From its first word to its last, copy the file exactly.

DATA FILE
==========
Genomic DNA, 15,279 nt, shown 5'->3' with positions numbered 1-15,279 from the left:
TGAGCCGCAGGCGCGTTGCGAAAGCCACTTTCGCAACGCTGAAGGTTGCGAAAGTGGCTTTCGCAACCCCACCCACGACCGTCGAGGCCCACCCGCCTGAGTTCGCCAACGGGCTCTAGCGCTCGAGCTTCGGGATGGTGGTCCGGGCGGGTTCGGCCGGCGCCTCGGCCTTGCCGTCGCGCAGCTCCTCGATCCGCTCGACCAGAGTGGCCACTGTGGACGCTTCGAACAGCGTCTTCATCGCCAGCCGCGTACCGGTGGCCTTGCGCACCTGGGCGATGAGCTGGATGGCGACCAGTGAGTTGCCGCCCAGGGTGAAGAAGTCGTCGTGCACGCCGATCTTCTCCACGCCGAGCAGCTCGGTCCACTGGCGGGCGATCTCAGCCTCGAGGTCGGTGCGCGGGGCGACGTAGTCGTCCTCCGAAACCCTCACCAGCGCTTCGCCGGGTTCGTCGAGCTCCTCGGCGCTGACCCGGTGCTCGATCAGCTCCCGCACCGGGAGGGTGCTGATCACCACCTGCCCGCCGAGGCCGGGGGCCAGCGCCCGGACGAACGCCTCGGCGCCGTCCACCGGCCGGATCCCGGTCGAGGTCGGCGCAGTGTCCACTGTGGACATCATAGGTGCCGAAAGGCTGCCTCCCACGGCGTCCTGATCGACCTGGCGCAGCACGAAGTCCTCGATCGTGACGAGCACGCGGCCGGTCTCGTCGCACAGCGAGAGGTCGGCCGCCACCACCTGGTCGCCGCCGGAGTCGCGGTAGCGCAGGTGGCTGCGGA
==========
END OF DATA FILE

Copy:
Genomic DNA, 15,279 nt, shown 5'->3' with positions numbered 1-15,279 from the left:
TGAGCCGCAGGCGCGTTGCGAAAGCCACTTTCGCAACGCTGAAGGTTGCGAAAGTGGCTTTCGCAACCCCACCCACGACCGTCGAGGCCCACCCGCCTGAGTTCGCCAACGGGCTCTAGCGCTCGAGCTTCGGGATGGTGGTCCGGGCGGGTTCGGCCGGCGCCTCGGCCTTGCCGTCGCGCAGCTCCTCGATCCGCTCGACCAGAGTGGCCACTGTGGACGCTTCGAACAGCGTCTTCATCGCCAGCCGCGTACCGGTGGCCTTGCGCACCTGGGCGATGAGCTGGATGGCGACCAGTGAGTTGCCGCCCAGGGTGAAGAAGTCGTCGTGCACGCCGATCTTCTCCACGCCGAGCAGCTCGGTCCACTGGCGGGCGATCTCAGCCTCGAGGTCGGTGCGCGGGGCGACGTAGTCGTCCTCCGAAACCCTCACCAGCGCTTCGCCGGGTTCGTCGAGCTCCTCGGCGCTGACCCGGTGCTCGATCAGCTCCCGCACCGGGAGGGTGCTGATCACCACCTGCCCGCCGAGGCCGGGGGCCAGCGCCCGGACGAACGCCTCGGCGCCGTCCACCGGCCGGATCCCGGTCGAGGTCGGCGCAGTGTCCACTGTGGACATCATAGGTGCCGAAAGGCTGCCTCCCACGGCGTCCTGATCGACCTGGCGCAGCACGAAGTCCTCGATCGTGACGAGCACGCGGCCGGTCTCGTCGCACAGCGAGAGGTCGGCCGCCACCACCTGGTCGCCGCCGGAGTCGCGGTAGCGCAGGTGGCTGCGGA